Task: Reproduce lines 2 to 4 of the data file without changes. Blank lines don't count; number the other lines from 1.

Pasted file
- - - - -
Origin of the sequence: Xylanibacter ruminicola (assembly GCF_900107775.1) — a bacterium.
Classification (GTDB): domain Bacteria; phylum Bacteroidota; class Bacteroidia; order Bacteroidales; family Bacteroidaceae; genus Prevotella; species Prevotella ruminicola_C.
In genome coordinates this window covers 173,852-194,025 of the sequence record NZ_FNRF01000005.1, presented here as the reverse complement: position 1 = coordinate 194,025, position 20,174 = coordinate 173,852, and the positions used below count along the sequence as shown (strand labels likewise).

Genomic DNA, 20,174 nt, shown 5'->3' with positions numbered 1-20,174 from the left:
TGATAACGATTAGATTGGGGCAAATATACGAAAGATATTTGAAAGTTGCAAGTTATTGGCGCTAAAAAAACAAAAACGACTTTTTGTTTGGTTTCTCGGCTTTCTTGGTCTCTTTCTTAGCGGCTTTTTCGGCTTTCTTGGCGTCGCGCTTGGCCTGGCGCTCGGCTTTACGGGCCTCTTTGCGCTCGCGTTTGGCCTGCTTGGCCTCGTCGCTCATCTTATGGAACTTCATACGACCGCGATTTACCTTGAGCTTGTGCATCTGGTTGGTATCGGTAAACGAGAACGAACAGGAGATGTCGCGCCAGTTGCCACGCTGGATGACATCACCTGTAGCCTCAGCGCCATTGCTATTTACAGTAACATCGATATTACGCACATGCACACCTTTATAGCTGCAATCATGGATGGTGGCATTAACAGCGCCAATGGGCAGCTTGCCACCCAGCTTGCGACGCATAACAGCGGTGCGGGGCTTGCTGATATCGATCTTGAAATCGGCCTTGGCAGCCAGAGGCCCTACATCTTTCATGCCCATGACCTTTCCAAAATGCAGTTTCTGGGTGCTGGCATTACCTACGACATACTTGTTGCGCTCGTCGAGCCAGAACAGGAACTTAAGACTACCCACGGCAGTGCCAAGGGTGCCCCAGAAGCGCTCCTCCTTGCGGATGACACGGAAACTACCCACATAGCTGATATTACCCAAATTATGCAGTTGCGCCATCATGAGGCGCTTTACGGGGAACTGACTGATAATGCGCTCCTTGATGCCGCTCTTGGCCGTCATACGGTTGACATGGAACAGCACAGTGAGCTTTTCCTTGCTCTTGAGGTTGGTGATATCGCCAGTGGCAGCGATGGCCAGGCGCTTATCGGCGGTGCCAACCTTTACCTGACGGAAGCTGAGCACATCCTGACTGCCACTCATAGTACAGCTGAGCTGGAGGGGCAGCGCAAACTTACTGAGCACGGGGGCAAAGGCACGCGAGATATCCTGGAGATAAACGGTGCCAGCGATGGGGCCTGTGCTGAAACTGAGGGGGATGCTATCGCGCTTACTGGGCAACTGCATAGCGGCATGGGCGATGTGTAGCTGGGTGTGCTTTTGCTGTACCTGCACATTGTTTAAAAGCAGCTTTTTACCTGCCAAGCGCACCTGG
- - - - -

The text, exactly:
Classification (GTDB): domain Bacteria; phylum Bacteroidota; class Bacteroidia; order Bacteroidales; family Bacteroidaceae; genus Prevotella; species Prevotella ruminicola_C.
In genome coordinates this window covers 173,852-194,025 of the sequence record NZ_FNRF01000005.1, presented here as the reverse complement: position 1 = coordinate 194,025, position 20,174 = coordinate 173,852, and the positions used below count along the sequence as shown (strand labels likewise).

Genomic DNA, 20,174 nt, shown 5'->3' with positions numbered 1-20,174 from the left: